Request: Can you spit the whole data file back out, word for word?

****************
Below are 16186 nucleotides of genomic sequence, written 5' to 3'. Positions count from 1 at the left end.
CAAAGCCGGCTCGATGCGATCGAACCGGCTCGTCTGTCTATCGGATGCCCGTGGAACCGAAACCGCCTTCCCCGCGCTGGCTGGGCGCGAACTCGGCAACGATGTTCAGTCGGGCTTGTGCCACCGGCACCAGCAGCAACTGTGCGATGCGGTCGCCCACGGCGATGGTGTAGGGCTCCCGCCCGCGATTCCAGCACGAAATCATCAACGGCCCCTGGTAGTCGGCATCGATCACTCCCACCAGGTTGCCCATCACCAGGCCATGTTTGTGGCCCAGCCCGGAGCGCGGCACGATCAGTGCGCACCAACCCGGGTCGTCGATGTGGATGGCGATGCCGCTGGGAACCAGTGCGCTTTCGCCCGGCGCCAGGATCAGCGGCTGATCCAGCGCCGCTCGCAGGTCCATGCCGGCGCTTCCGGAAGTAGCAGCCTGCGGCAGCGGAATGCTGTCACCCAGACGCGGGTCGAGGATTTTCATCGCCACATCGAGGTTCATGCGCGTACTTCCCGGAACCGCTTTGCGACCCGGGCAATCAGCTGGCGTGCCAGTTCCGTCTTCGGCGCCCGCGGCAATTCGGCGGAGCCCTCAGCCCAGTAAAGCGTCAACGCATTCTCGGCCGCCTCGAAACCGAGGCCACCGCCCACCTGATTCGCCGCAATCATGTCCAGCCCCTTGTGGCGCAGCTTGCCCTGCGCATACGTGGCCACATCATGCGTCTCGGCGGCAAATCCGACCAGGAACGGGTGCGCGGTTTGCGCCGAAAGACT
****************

Below are 16186 nucleotides of genomic sequence, written 5' to 3'. Positions count from 1 at the left end.
CAAAGCCGGCTCGATGCGATCGAACCGGCTCGTCTGTCTATCGGATGCCCGTGGAACCGAAACCGCCTTCCCCGCGCTGGCTGGGCGCGAACTCGGCAACGATGTTCAGTCGGGCTTGTGCCACCGGCACCAGCAGCAACTGTGCGATGCGGTCGCCCACGGCGATGGTGTAGGGCTCCCGCCCGCGATTCCAGCACGAAATCATCAACGGCCCCTGGTAGTCGGCATCGATCACTCCCACCAGGTTGCCCATCACCAGGCCATGTTTGTGGCCCAGCCCGGAGCGCGGCACGATCAGTGCGCACCAACCCGGGTCGTCGATGTGGATGGCGATGCCGCTGGGAACCAGTGCGCTTTCGCCCGGCGCCAGGATCAGCGGCTGATCCAGCGCCGCTCGCAGGTCCATGCCGGCGCTTCCGGAAGTAGCAGCCTGCGGCAGCGGAATGCTGTCACCCAGACGCGGGTCGAGGATTTTCATCGCCACATCGAGGTTCATGCGCGTACTTCCCGGAACCGCTTTGCGACCCGGGCAATCAGCTGGCGTGCCAGTTCCGTCTTCGGCGCCCGCGGCAATTCGGCGGAGCCCTCAGCCCAGTAAAGCGTCAACGCATTCTCGGCCGCCTCGAAACCGAGGCCACCGCCCACCTGATTCGCCGCAATCATGTCCAGCCCCTTGTGGCGCAGCTTGCCCTGCGCATACGTGGCCACATCATGCGTCTCGGCGGCAAATCCGACCAGGAACGGGTGCGCGGTTTGCGCCGAAAGACT